"So, naturalists observe, a flea has smaller fleas that on him prey; and these have smaller still to bite ’em; and so proceed ad infinitum."
- Jonathan Swift

July 21, 2010

July 21- Pseudocorynosoma constrictum

Pseudocorynosoma constrictum is an acanthocephalan parasite of North American waterfowl. Eggs are released into lakes, where they are ingested by the first host, amphipods. After about a month of development, the infective cystacanth stage is reached and the worm can be transmitted to birds. The cystacanths are bright orange and clearly visible through the cuticle of the intermediate host (see picture). Several acanthocephalan species have orange cystacanths, and there has been much debate about the function of this pigmentation. Hypotheses include increased conspicuousness to final host predators, protection against UV radiation, or that it is just a byproduct of larval physiology.

Contributed by Daniel Benesh.


  1. Can this infect humans? My friend has peed out two of these (at least it appears that way) that we fished out of the toilet. We kept the bigger of the two. Can you tell me more about it?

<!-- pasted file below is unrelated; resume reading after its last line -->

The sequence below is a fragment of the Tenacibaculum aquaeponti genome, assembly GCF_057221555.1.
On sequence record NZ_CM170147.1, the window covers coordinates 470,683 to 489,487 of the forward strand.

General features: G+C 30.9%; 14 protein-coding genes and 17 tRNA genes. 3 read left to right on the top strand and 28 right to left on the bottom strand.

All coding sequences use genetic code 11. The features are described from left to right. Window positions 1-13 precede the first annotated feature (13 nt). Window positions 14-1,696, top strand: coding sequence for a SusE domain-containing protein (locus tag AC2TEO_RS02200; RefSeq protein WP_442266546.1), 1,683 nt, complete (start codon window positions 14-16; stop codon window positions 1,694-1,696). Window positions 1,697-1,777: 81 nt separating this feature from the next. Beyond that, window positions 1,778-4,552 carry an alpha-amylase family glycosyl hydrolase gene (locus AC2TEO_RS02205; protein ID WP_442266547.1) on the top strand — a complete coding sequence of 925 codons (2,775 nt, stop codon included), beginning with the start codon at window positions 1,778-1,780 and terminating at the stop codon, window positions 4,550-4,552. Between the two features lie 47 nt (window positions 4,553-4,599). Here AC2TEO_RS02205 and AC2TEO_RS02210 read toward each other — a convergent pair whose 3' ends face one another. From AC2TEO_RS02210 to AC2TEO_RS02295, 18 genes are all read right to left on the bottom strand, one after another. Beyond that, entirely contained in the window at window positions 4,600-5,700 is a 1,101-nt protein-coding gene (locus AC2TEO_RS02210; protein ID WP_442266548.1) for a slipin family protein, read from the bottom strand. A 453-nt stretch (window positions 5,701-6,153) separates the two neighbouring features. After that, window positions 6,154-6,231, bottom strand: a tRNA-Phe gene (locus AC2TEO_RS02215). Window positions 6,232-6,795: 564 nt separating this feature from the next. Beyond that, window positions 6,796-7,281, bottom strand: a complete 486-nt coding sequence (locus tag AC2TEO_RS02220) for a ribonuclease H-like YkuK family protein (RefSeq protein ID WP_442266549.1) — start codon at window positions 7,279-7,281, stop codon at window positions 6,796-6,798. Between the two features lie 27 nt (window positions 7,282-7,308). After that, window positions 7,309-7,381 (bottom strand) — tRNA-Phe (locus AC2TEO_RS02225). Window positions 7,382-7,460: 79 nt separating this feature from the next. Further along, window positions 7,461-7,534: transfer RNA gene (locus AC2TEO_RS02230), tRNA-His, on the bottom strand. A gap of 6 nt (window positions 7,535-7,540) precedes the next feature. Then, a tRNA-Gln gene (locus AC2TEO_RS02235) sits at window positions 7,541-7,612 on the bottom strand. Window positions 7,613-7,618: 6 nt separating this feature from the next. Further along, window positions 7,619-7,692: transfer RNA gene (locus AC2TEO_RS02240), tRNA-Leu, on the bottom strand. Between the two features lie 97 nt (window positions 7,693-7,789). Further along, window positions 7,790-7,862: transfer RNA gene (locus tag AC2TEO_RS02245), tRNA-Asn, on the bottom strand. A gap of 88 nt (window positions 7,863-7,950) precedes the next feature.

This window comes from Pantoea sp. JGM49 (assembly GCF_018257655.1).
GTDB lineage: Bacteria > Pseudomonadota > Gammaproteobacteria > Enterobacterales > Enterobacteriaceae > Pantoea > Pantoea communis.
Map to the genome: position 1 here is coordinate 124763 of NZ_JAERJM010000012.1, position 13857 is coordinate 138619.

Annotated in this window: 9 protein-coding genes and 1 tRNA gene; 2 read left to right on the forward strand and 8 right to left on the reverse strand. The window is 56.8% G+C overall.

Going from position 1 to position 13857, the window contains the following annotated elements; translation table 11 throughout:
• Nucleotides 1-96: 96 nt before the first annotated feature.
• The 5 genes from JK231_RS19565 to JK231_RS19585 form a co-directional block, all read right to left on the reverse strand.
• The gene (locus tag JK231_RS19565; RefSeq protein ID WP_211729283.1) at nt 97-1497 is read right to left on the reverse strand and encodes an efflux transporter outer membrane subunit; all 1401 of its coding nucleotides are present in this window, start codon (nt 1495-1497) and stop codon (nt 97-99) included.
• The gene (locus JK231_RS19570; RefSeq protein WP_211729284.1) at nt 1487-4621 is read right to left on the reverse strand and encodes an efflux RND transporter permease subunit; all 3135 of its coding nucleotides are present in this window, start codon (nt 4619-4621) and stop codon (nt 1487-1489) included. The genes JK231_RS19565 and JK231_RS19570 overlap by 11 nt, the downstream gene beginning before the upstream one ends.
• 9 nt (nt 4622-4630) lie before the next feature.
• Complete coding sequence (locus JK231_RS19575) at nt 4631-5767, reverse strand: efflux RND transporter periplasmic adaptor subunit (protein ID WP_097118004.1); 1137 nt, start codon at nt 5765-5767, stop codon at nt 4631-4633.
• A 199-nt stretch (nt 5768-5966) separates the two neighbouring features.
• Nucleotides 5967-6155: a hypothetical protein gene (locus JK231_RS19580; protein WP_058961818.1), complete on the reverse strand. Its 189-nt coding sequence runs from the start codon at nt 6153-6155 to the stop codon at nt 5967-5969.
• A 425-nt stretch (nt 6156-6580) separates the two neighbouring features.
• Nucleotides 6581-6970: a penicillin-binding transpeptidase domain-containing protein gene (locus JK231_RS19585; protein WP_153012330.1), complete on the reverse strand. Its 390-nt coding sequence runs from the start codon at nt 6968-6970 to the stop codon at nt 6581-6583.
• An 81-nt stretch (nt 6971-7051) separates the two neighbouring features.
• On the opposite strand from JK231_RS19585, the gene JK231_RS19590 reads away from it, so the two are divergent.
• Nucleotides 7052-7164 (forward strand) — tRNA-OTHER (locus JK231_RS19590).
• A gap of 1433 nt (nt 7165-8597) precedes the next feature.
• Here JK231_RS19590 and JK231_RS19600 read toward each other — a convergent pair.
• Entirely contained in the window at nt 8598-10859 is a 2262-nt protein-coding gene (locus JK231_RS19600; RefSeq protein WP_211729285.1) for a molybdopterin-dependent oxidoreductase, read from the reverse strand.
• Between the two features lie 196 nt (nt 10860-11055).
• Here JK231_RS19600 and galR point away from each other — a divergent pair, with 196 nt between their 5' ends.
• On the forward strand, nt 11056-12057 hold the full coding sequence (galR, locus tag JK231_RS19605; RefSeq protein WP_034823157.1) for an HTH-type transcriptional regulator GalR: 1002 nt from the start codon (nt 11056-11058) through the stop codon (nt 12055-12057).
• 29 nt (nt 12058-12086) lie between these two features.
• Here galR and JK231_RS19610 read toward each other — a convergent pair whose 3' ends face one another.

2. It sounds like you friend should see a doctor.

    No, this parasite cannot infect humans. Unless you have been scooping out and eating a whole lot of little crustaceans out of a lake somewhere and eating them raw, there's no way for you to encounter this parasite. Even if let's say you have been doing the above, it is a bird parasite and is unlikely to survive in a human body. Also it is a gastrointestinal parasite and does not have anything to do with the urinary tract.

    Keep in mind the photo of the parasite shown above is not even its final form.